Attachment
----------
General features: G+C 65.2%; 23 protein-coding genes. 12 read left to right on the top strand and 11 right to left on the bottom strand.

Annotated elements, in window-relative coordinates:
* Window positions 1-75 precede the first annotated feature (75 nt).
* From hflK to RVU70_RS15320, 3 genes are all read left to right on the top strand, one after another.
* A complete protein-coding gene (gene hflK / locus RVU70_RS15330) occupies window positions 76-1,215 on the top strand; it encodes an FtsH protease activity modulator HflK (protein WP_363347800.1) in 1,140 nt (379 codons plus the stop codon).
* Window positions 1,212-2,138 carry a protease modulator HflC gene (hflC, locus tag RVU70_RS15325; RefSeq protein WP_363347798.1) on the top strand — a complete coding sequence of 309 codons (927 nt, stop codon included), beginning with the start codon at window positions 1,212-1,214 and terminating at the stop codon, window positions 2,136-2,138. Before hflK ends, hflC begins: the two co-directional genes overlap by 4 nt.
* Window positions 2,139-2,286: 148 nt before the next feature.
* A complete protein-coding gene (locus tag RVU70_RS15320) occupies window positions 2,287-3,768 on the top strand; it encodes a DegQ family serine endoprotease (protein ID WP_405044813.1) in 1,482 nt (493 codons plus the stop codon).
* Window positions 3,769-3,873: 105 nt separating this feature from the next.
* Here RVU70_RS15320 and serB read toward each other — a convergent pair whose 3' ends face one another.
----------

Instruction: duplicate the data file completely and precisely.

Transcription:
General features: G+C 65.2%; 23 protein-coding genes. 12 read left to right on the top strand and 11 right to left on the bottom strand.

Annotated elements, in window-relative coordinates:
* Window positions 1-75 precede the first annotated feature (75 nt).
* From hflK to RVU70_RS15320, 3 genes are all read left to right on the top strand, one after another.
* A complete protein-coding gene (gene hflK / locus RVU70_RS15330) occupies window positions 76-1,215 on the top strand; it encodes an FtsH protease activity modulator HflK (protein WP_363347800.1) in 1,140 nt (379 codons plus the stop codon).
* Window positions 1,212-2,138 carry a protease modulator HflC gene (hflC, locus tag RVU70_RS15325; RefSeq protein WP_363347798.1) on the top strand — a complete coding sequence of 309 codons (927 nt, stop codon included), beginning with the start codon at window positions 1,212-1,214 and terminating at the stop codon, window positions 2,136-2,138. Before hflK ends, hflC begins: the two co-directional genes overlap by 4 nt.
* Window positions 2,139-2,286: 148 nt before the next feature.
* A complete protein-coding gene (locus tag RVU70_RS15320) occupies window positions 2,287-3,768 on the top strand; it encodes a DegQ family serine endoprotease (protein ID WP_405044813.1) in 1,482 nt (493 codons plus the stop codon).
* Window positions 3,769-3,873: 105 nt separating this feature from the next.
* Here RVU70_RS15320 and serB read toward each other — a convergent pair whose 3' ends face one another.